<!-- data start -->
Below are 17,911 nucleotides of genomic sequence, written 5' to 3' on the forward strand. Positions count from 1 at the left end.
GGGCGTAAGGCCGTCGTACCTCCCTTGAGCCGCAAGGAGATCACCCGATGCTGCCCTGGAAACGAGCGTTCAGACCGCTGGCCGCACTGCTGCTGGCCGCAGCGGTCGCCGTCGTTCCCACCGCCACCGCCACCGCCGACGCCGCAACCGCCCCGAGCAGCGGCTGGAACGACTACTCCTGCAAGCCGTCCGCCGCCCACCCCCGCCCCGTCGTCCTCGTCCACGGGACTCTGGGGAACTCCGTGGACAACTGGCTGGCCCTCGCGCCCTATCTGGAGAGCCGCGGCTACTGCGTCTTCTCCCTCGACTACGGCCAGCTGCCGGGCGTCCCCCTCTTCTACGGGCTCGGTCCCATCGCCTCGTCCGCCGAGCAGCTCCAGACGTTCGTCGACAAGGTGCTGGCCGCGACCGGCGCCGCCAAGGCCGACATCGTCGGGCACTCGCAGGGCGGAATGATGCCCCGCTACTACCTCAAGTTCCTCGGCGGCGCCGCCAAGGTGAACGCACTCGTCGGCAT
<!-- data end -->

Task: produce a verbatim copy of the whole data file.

Below are 17,911 nucleotides of genomic sequence, written 5' to 3' on the forward strand. Positions count from 1 at the left end.
GGGCGTAAGGCCGTCGTACCTCCCTTGAGCCGCAAGGAGATCACCCGATGCTGCCCTGGAAACGAGCGTTCAGACCGCTGGCCGCACTGCTGCTGGCCGCAGCGGTCGCCGTCGTTCCCACCGCCACCGCCACCGCCGACGCCGCAACCGCCCCGAGCAGCGGCTGGAACGACTACTCCTGCAAGCCGTCCGCCGCCCACCCCCGCCCCGTCGTCCTCGTCCACGGGACTCTGGGGAACTCCGTGGACAACTGGCTGGCCCTCGCGCCCTATCTGGAGAGCCGCGGCTACTGCGTCTTCTCCCTCGACTACGGCCAGCTGCCGGGCGTCCCCCTCTTCTACGGGCTCGGTCCCATCGCCTCGTCCGCCGAGCAGCTCCAGACGTTCGTCGACAAGGTGCTGGCCGCGACCGGCGCCGCCAAGGCCGACATCGTCGGGCACTCGCAGGGCGGAATGATGCCCCGCTACTACCTCAAGTTCCTCGGCGGCGCCGCCAAGGTGAACGCACTCGTCGGCAT